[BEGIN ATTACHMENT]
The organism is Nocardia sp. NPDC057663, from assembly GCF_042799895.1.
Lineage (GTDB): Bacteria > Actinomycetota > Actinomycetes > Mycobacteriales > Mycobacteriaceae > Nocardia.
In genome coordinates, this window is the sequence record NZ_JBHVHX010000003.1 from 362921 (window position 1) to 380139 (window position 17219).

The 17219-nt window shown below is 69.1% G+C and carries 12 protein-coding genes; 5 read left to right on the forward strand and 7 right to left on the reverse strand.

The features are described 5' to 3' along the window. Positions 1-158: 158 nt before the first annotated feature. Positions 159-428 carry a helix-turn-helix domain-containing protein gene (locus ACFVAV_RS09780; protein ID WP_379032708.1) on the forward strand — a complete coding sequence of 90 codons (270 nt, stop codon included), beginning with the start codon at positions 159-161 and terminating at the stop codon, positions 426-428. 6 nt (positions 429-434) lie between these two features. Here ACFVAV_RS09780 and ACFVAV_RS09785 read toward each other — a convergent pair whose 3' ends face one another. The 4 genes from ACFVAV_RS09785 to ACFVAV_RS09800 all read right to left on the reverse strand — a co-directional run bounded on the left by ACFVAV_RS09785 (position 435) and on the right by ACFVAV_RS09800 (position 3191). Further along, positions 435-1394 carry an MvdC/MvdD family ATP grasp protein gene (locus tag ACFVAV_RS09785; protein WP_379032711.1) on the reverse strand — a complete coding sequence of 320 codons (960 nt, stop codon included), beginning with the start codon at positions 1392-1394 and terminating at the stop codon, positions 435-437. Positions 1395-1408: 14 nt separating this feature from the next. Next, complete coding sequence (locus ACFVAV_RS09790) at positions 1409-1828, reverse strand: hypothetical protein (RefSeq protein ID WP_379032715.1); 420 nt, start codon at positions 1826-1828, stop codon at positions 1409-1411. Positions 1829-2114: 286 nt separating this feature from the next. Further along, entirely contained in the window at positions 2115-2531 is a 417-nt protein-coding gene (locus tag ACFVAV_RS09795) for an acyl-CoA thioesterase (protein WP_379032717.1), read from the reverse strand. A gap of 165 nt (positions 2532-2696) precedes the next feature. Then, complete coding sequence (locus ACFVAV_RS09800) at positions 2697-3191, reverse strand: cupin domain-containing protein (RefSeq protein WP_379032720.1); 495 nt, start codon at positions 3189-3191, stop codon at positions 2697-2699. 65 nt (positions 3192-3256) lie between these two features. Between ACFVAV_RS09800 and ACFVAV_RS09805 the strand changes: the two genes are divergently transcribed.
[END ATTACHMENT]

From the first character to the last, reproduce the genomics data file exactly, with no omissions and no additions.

The organism is Nocardia sp. NPDC057663, from assembly GCF_042799895.1.
Lineage (GTDB): Bacteria > Actinomycetota > Actinomycetes > Mycobacteriales > Mycobacteriaceae > Nocardia.
In genome coordinates, this window is the sequence record NZ_JBHVHX010000003.1 from 362921 (window position 1) to 380139 (window position 17219).

The 17219-nt window shown below is 69.1% G+C and carries 12 protein-coding genes; 5 read left to right on the forward strand and 7 right to left on the reverse strand.

The features are described 5' to 3' along the window. Positions 1-158: 158 nt before the first annotated feature. Positions 159-428 carry a helix-turn-helix domain-containing protein gene (locus ACFVAV_RS09780; protein ID WP_379032708.1) on the forward strand — a complete coding sequence of 90 codons (270 nt, stop codon included), beginning with the start codon at positions 159-161 and terminating at the stop codon, positions 426-428. 6 nt (positions 429-434) lie between these two features. Here ACFVAV_RS09780 and ACFVAV_RS09785 read toward each other — a convergent pair whose 3' ends face one another. The 4 genes from ACFVAV_RS09785 to ACFVAV_RS09800 all read right to left on the reverse strand — a co-directional run bounded on the left by ACFVAV_RS09785 (position 435) and on the right by ACFVAV_RS09800 (position 3191). Further along, positions 435-1394 carry an MvdC/MvdD family ATP grasp protein gene (locus tag ACFVAV_RS09785; protein WP_379032711.1) on the reverse strand — a complete coding sequence of 320 codons (960 nt, stop codon included), beginning with the start codon at positions 1392-1394 and terminating at the stop codon, positions 435-437. Positions 1395-1408: 14 nt separating this feature from the next. Next, complete coding sequence (locus ACFVAV_RS09790) at positions 1409-1828, reverse strand: hypothetical protein (RefSeq protein ID WP_379032715.1); 420 nt, start codon at positions 1826-1828, stop codon at positions 1409-1411. Positions 1829-2114: 286 nt separating this feature from the next. Further along, entirely contained in the window at positions 2115-2531 is a 417-nt protein-coding gene (locus tag ACFVAV_RS09795) for an acyl-CoA thioesterase (protein WP_379032717.1), read from the reverse strand. A gap of 165 nt (positions 2532-2696) precedes the next feature. Then, complete coding sequence (locus ACFVAV_RS09800) at positions 2697-3191, reverse strand: cupin domain-containing protein (RefSeq protein WP_379032720.1); 495 nt, start codon at positions 3189-3191, stop codon at positions 2697-2699. 65 nt (positions 3192-3256) lie between these two features. Between ACFVAV_RS09800 and ACFVAV_RS09805 the strand changes: the two genes are divergently transcribed.